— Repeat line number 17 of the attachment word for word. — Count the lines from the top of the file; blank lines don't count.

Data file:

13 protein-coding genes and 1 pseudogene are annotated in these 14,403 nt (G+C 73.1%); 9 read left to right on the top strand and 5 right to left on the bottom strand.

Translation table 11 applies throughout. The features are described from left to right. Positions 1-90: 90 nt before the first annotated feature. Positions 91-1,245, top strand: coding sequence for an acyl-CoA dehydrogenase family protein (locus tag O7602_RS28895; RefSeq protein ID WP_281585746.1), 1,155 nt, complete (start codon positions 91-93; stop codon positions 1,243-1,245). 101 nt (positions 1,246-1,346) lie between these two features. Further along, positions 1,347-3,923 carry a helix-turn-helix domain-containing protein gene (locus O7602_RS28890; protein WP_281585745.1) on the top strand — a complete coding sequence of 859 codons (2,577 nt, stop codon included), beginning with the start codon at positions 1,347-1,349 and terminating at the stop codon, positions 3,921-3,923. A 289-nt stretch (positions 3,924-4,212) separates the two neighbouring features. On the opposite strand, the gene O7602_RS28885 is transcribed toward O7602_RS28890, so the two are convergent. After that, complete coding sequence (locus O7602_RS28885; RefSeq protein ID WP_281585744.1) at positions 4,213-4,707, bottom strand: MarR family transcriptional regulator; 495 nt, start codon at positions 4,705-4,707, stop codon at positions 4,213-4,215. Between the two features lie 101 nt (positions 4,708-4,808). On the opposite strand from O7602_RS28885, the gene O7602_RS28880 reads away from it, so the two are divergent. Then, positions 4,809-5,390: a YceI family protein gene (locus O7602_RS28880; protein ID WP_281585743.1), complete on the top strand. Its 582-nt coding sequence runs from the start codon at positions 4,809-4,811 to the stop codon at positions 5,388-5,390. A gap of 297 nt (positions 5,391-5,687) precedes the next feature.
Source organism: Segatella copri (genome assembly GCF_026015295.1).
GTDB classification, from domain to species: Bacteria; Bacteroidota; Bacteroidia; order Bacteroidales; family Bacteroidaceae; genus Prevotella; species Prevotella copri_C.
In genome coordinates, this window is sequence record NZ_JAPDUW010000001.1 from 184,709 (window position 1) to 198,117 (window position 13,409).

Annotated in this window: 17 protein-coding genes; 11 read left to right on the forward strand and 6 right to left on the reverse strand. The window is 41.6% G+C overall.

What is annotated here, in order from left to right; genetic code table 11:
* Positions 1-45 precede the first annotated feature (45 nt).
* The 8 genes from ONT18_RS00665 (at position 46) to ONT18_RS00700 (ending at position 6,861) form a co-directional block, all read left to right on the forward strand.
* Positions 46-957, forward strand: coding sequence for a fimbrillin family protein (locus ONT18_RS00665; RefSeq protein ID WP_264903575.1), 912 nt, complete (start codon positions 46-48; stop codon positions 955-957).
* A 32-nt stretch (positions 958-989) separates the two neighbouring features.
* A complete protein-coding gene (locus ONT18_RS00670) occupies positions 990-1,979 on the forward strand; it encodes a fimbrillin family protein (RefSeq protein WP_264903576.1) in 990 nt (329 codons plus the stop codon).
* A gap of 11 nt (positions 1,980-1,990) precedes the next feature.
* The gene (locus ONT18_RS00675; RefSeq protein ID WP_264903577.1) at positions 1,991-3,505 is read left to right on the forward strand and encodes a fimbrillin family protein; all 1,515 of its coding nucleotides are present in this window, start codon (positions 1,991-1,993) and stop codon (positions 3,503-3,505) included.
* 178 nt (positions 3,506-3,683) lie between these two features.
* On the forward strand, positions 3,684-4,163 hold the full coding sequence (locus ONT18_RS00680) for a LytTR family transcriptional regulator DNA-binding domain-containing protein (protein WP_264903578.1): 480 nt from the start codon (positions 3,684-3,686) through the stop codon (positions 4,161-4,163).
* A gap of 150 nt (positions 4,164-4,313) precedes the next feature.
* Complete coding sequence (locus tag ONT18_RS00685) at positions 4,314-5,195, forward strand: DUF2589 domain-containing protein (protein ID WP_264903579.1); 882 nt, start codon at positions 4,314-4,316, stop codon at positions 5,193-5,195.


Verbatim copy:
* A gap of 150 nt (positions 4,164-4,313) precedes the next feature.